TITLE: The Medieval Feminist Index: Scholarship on Women, Sexuality, and Gender

ACCESS: http://www.haverford.edu/library/reference/mschaus/mfi/mfi.html

The opening screen clearly delineates the scope and content of this index. The compilation of this index began in 1996 and concentrates on articles, and essays in books, as well as book reviews, but not books that are written by individual authors. The time period included covers the years 450 C.E. to 1500 C.E. The index is compiled by a combination of volunteers including librarians, and scholars, and a student assistant. Since the project began only within the past year, they are concentrating on indexing current materials before moving to back issues. The purpose is to provide access for women's studies scholars to the exponentially increasing volume of materials that are becoming available, and as stated by the compilers, locating relevant materials is "complicated by the interdisciplinary nature of much of the scholarship." The reviewed journals come from various disciplines including "Art History, Literature, Music, History of Science and Medicine, and Religion." The geographic area of study is Europe, the Middle East, and North Africa. At this point in time, there are approximately 1,000 entries in the index with 100 entries added per month.

The search form is very clear and allows for multiple search combinations: author, title, subject heading, or source as well as by article type and language. Publications in English, French, and German are currently included. It is noted that materials in Spanish and Italian are to be added later. One cannot combine multiple subject terms, nor use word variations. A subject heading list and a broad topics list is available from the search form page. However, if one chooses to not consult the subject list, if the term is not used a button to link to holdings with the correct term will appear in the search results. Some subjects are linked so that for example a subject search for "Mystery Plays" produced only one hit, but a button also appeared linking to see also Literature--Drama, and by selecting the button one was connected to another list of search results. Search results include the full bibliographic information, with a link to a full record from the title. By looking at the full record, one can identify additional or alternative terms to use in the subject heading search. The subject headings also help identify the subject content of the article, as there are no abstracts currently. Although it only happened once or twice in the trial searches, one recommendation would be a button linking back to the subject headings when no records are found as a result of a search.

The main page includes a link to the list of 328 journal titles that are being indexed, as well as a link to the list of essay collections. The journal list includes the dates and volume numbers for issues that have been indexed. One of the search options allows for limiting a search to a specific source, so by comparing the journal list and dates indexed, one can identify if the source has been indexed. Because the index does not include individual works, the compilers point users to selected library catalogs that have significant collections in medieval studies. One suggestion would be to have links to the journal titles and essay collections from the search form page as well as from the main introductory page. An additional feature is the identification of primary sources. If the citation is to an article or essay that focused on primary documents, a description of that document or documents is included in the full record.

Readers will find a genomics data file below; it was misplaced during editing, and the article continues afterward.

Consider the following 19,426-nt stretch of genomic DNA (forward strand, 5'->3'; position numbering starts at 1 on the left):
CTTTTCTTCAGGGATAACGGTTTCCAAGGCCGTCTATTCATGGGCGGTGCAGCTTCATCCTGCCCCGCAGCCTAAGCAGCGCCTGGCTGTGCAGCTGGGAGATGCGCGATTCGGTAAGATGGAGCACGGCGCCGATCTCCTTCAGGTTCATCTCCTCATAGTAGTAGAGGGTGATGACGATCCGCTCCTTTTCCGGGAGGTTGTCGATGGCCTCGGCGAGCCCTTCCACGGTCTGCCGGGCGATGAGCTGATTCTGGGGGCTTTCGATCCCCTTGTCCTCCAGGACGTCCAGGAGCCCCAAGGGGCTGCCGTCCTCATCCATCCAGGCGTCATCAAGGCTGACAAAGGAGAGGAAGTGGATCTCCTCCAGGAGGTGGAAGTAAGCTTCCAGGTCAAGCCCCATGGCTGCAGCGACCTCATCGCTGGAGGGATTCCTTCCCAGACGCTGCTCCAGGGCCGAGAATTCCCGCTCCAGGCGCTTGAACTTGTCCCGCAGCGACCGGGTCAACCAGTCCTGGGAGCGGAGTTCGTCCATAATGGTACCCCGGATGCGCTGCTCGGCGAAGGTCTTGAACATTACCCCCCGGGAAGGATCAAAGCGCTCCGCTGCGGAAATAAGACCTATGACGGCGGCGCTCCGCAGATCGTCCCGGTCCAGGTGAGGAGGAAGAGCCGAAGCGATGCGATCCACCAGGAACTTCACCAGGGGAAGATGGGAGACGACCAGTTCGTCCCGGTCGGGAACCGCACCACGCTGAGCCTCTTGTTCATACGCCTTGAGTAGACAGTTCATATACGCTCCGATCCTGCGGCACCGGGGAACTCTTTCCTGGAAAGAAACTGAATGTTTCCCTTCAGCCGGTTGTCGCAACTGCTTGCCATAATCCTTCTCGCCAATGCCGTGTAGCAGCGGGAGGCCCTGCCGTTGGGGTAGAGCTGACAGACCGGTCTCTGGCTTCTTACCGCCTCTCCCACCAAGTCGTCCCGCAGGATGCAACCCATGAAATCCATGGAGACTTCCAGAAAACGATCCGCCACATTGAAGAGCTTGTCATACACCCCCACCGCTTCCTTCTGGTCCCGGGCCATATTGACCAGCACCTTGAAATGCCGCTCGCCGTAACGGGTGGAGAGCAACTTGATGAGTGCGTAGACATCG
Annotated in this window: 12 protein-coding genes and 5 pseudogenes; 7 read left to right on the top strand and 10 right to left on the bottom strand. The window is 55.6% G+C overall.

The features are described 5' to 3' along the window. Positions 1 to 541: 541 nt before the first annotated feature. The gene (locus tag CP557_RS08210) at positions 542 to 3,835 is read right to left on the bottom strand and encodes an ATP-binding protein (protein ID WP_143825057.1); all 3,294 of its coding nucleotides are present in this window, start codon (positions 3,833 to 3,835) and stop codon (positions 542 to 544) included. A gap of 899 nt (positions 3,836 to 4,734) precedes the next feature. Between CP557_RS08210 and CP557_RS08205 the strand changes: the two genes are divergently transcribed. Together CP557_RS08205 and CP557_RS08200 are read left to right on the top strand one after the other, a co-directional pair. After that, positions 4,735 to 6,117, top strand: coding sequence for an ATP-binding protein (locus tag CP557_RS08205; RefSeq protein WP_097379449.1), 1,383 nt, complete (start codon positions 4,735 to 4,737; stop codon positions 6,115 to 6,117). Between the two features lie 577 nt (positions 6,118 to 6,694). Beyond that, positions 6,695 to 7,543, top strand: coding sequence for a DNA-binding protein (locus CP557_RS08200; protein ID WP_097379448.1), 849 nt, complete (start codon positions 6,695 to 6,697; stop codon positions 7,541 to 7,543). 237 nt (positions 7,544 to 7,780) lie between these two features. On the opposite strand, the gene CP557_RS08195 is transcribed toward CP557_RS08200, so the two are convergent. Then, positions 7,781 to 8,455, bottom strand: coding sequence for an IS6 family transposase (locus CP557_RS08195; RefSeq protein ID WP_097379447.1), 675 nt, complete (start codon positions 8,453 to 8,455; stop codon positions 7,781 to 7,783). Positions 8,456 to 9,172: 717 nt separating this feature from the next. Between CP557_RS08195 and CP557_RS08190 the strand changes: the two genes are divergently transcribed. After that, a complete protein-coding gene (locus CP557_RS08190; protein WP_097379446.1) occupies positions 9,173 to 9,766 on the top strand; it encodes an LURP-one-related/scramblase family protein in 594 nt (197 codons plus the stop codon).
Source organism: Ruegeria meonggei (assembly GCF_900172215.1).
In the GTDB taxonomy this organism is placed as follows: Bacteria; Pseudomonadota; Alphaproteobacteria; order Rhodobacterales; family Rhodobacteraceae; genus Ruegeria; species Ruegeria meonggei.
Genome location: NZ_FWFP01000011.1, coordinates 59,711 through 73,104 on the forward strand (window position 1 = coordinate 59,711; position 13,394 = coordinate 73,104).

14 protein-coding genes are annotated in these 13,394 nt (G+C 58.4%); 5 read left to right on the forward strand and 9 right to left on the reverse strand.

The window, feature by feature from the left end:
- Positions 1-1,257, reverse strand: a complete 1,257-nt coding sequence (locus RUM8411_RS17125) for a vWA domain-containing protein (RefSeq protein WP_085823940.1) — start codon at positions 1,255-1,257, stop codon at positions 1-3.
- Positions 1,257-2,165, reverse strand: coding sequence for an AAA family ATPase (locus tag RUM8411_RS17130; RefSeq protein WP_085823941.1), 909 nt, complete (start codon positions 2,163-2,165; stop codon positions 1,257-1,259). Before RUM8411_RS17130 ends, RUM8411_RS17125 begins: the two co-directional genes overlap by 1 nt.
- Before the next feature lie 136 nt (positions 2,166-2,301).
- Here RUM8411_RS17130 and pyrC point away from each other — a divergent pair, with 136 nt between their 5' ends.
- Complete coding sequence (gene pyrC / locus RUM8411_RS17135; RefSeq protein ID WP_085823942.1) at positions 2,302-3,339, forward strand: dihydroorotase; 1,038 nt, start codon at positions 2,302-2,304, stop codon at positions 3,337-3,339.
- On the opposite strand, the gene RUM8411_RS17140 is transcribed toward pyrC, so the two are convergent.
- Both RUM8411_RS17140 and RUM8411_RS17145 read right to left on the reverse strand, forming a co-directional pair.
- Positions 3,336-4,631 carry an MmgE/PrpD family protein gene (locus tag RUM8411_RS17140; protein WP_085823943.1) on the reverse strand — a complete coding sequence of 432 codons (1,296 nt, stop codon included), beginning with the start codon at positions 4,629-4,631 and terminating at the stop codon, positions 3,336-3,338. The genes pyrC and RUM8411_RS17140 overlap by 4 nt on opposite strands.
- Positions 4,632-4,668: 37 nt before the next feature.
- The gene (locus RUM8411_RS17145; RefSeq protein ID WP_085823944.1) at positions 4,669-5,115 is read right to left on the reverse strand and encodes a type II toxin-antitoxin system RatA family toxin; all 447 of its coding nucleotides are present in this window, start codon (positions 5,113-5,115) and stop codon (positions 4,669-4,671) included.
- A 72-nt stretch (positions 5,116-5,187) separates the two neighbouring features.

Overall, the database is well laid out. Currently, when search results are retrieved, there is no posting for the number of hits retrieved by the search, but this is an enhancement planned for the future. There are no abstracts, although from the notes it appears that is a future addition. One limitation is that book reviews do not include subject fields. If one does a subject search, one must do a separate keyword title search as well to come up with possibly relevant book reviews in addition to the references to articles in the current database. In addition, the full record for a book review contains no significant additional information other than the ISBN number so I found it annoying to click on the title of a book review only to retrieve the same information in a different format. This is probably a trivial issue, for but those individuals with slower connections, its a wasted step. Unless there are plans to add information to the longer forms for book reviews, including subject headings, the links should be removed.

One additional feature of the database is that it does provide links to other Web resources for medieval women. In addition to a connection to the Society for Medieval Feminist Scholarship, there is a connection to Web Resources on medieval women. These resources are primarily bibliographies and in comparison to the Medieval Feminist Index, are rather less impressive.

In conclusion, Margaret Schaus, coordinator of the Medieval Feminist Index, and her volunteers should be commended for a well developed site. The use of specific subject headings and cross references from one term with buttons directly linking to additional search results using alternative terms so that the patron doesn't have to go back to the search form and type in terms is positive evidence that a librarian has been involved in the development of this index. It is an example of a cooperative Web project that enhances scholarship using the Web. If improvements continue to be made it should become an outstanding resource for feminist scholars and medieval scholars, as well as an example of how a well developed database should be done. Commercial vendors should take note!

Teresa Fishel
Head of Library Services
Macalester College
fishel@macalester.edu


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